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Corneal dystrophies

Understanding the relationship between proteases and protein aggregation in corneal dystrophies

The Danish Council for Independent Research | Medical Sciences - Grant: DKK 6,463.411

Project Period: 01.08.2014 - 30.07.2018


Worldwide, an estimated 285 million people suffer from visual impairment of which 39 million are blind (World Health Organization, 2012). The global health costs of visual impairment and blindness were estimated to be $3 trillion in 2010 (Gordois A, et al., 2012). Despite treatment options, onset of blindness cannot be prohibited because the pathogenesis of many eye diseases remains poorly understood.

The cornea is avascular and sequestered from the immune system. It can be divided into five layers (i). the epithelial layer (ii), Bowman’s layer (iii), stromal layer (iv), Descemet’s membrane, and (v), the endothelial layer. Numerous diseases manifest as protein deposits within specific layers of the cornea as in lattice corneal dystrophy (LCD) and granular corneal dystrophy (GCD), and Fuchs’ endothelium corneal dystrophy. Corneal dystrophies embrace a heterogeneous group of inherited diseases manifesting within one or more of the corneal layers. They are typically bilateral, symmetric, and progress slowly. The age of onset for corneal dystrophies ranges from early childhood to adulthood depending on the dystrophy variant (Klintworth GK, 2009).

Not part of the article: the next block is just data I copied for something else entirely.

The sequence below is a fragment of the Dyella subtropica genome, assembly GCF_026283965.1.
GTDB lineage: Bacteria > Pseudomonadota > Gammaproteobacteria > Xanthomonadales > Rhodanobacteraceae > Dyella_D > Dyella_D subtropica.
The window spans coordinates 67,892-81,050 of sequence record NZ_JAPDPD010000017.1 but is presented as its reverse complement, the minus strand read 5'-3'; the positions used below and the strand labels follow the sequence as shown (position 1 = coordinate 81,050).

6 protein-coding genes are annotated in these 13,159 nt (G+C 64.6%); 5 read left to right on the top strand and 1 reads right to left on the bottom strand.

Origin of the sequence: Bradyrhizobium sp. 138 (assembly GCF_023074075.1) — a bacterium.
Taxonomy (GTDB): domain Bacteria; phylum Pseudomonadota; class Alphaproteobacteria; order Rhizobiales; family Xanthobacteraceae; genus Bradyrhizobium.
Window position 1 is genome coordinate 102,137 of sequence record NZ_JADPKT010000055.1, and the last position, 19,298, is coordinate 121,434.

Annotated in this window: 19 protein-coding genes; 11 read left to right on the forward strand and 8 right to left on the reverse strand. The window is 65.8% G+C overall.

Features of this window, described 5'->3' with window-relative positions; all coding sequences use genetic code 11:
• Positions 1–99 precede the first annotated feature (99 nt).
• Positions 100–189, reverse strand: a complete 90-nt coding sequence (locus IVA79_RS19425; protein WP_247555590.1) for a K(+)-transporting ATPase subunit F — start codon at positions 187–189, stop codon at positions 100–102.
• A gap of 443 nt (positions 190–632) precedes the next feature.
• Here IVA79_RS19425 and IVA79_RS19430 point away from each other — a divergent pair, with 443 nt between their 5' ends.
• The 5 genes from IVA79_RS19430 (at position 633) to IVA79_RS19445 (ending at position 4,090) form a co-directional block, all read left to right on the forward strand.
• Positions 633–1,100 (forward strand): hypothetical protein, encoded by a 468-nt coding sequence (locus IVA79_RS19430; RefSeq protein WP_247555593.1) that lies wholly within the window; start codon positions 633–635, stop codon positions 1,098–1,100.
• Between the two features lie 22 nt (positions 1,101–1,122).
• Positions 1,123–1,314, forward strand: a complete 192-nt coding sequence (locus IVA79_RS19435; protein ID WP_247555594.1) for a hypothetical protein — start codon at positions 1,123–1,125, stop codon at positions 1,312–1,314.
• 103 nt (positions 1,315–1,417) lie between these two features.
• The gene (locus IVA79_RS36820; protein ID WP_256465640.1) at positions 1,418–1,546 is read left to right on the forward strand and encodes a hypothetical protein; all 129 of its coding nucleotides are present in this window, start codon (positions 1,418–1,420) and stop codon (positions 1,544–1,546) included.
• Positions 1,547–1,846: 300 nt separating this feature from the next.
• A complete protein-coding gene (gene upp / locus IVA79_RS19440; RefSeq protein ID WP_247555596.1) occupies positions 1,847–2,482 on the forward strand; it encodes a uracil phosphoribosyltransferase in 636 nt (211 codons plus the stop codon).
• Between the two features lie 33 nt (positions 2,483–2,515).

Corneal dystrophies are a group of inherited protein misfolding diseases. The aim of this project is to identify drug targets and new therapeutic modalities for non-invasive treatment of these devastating eye diseases. Preliminary data suggests that corneal proteases are valid targets for therapeutic intervention. The function of proteases is diverse, however the regulation of protein turnover both inside and outside the cells is well documented. Proteolysis is of paramount importance to biological regulation, and its significance is magnified because it is irreversible. Imbalance in proteolytic activity can thus have dramatic consequences and is important to the pathology of virtually every type of human disease including, infection, inflammation, thrombosis, cancer, emphysema, neurological degeneration, etc. Thus, the obtained knowledge of protease involvement in corneal dystrophies may impact other studies where proteolysis is involved.

For more information on corneal related research conducted in the laboratory of professor Jan J. Enghild, please visit our website: enghild-lab.dk

List of participants in the project

  • Professor Jan J. Enghild (MBG and iNANO)
  • Postdoc NN (to be employed)
  • PhD student NN (to be employed)
  • Laboratory Manager Ida B. Thøgersen (MBG)



  • Professor Jesper Hjortdal (Aarhus University Hospital)
  • Professor Henrik Vorum (Allborg University Hospital)
  • Professor Hideaki Nagase (University of Oxford, UK)
  • Professor F. Xavier Gomis-Ruth (Molecular Biology Institute of Barcelona, Spain (CSIC))
  • Professor Simon J. Conway (Indiana University, School of Medicine)
  • Dr. Kang Zhang (UC San Diego Health Center, USA)
  • Professor Eung K. Kim (Yonsei University College of Medicine, Seoul, Korea)

The project also included Dr. Gordon K. Klintworth (Duke University, NC, USA), however, Dr. Klintworth sadly passed away in 2014, after spending more than 50 years in the field of research.